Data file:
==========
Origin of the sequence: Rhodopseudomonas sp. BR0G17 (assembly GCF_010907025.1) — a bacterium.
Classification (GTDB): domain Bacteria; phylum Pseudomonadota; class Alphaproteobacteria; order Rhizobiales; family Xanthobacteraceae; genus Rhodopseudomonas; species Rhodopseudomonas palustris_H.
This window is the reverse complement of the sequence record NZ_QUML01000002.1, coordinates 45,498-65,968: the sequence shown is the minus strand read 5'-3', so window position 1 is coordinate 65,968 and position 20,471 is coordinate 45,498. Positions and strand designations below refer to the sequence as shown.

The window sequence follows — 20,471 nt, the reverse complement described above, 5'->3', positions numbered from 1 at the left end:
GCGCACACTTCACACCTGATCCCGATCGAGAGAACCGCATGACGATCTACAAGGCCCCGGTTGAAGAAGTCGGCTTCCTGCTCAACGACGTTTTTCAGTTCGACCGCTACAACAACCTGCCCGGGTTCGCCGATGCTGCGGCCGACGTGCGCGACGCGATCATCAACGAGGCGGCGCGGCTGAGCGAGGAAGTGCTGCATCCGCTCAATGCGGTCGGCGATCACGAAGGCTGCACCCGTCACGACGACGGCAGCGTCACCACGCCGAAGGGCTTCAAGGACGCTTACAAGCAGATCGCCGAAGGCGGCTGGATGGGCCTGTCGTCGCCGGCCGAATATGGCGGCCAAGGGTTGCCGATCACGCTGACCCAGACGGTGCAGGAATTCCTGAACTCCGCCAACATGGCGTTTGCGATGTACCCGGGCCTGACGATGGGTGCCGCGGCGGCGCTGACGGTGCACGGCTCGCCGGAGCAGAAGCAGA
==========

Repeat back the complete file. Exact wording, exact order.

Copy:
Origin of the sequence: Rhodopseudomonas sp. BR0G17 (assembly GCF_010907025.1) — a bacterium.
Classification (GTDB): domain Bacteria; phylum Pseudomonadota; class Alphaproteobacteria; order Rhizobiales; family Xanthobacteraceae; genus Rhodopseudomonas; species Rhodopseudomonas palustris_H.
This window is the reverse complement of the sequence record NZ_QUML01000002.1, coordinates 45,498-65,968: the sequence shown is the minus strand read 5'-3', so window position 1 is coordinate 65,968 and position 20,471 is coordinate 45,498. Positions and strand designations below refer to the sequence as shown.

The window sequence follows — 20,471 nt, the reverse complement described above, 5'->3', positions numbered from 1 at the left end:
GCGCACACTTCACACCTGATCCCGATCGAGAGAACCGCATGACGATCTACAAGGCCCCGGTTGAAGAAGTCGGCTTCCTGCTCAACGACGTTTTTCAGTTCGACCGCTACAACAACCTGCCCGGGTTCGCCGATGCTGCGGCCGACGTGCGCGACGCGATCATCAACGAGGCGGCGCGGCTGAGCGAGGAAGTGCTGCATCCGCTCAATGCGGTCGGCGATCACGAAGGCTGCACCCGTCACGACGACGGCAGCGTCACCACGCCGAAGGGCTTCAAGGACGCTTACAAGCAGATCGCCGAAGGCGGCTGGATGGGCCTGTCGTCGCCGGCCGAATATGGCGGCCAAGGGTTGCCGATCACGCTGACCCAGACGGTGCAGGAATTCCTGAACTCCGCCAACATGGCGTTTGCGATGTACCCGGGCCTGACGATGGGTGCCGCGGCGGCGCTGACGGTGCACGGCTCGCCGGAGCAGAAGCAGA